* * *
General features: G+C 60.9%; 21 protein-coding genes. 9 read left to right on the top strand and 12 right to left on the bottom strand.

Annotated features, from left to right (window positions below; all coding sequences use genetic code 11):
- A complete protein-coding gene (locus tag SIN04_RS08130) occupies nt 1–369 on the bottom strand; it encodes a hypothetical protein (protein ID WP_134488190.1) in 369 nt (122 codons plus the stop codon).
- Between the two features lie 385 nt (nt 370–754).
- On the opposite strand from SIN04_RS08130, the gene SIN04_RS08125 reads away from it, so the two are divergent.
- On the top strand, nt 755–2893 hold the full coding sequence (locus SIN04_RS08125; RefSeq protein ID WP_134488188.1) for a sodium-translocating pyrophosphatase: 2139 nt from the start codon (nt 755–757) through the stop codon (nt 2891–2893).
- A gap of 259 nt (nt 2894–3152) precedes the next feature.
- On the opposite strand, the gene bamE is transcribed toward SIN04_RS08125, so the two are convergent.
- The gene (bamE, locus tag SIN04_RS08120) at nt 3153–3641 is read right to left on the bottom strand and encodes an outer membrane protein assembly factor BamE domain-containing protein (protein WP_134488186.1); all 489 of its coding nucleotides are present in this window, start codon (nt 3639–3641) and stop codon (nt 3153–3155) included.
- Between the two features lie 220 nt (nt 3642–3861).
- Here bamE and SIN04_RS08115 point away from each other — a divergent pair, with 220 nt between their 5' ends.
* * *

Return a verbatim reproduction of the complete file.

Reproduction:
General features: G+C 60.9%; 21 protein-coding genes. 9 read left to right on the top strand and 12 right to left on the bottom strand.

Annotated features, from left to right (window positions below; all coding sequences use genetic code 11):
- A complete protein-coding gene (locus tag SIN04_RS08130) occupies nt 1–369 on the bottom strand; it encodes a hypothetical protein (protein ID WP_134488190.1) in 369 nt (122 codons plus the stop codon).
- Between the two features lie 385 nt (nt 370–754).
- On the opposite strand from SIN04_RS08130, the gene SIN04_RS08125 reads away from it, so the two are divergent.
- On the top strand, nt 755–2893 hold the full coding sequence (locus SIN04_RS08125; RefSeq protein ID WP_134488188.1) for a sodium-translocating pyrophosphatase: 2139 nt from the start codon (nt 755–757) through the stop codon (nt 2891–2893).
- A gap of 259 nt (nt 2894–3152) precedes the next feature.
- On the opposite strand, the gene bamE is transcribed toward SIN04_RS08125, so the two are convergent.
- The gene (bamE, locus tag SIN04_RS08120) at nt 3153–3641 is read right to left on the bottom strand and encodes an outer membrane protein assembly factor BamE domain-containing protein (protein WP_134488186.1); all 489 of its coding nucleotides are present in this window, start codon (nt 3639–3641) and stop codon (nt 3153–3155) included.
- Between the two features lie 220 nt (nt 3642–3861).
- Here bamE and SIN04_RS08115 point away from each other — a divergent pair, with 220 nt between their 5' ends.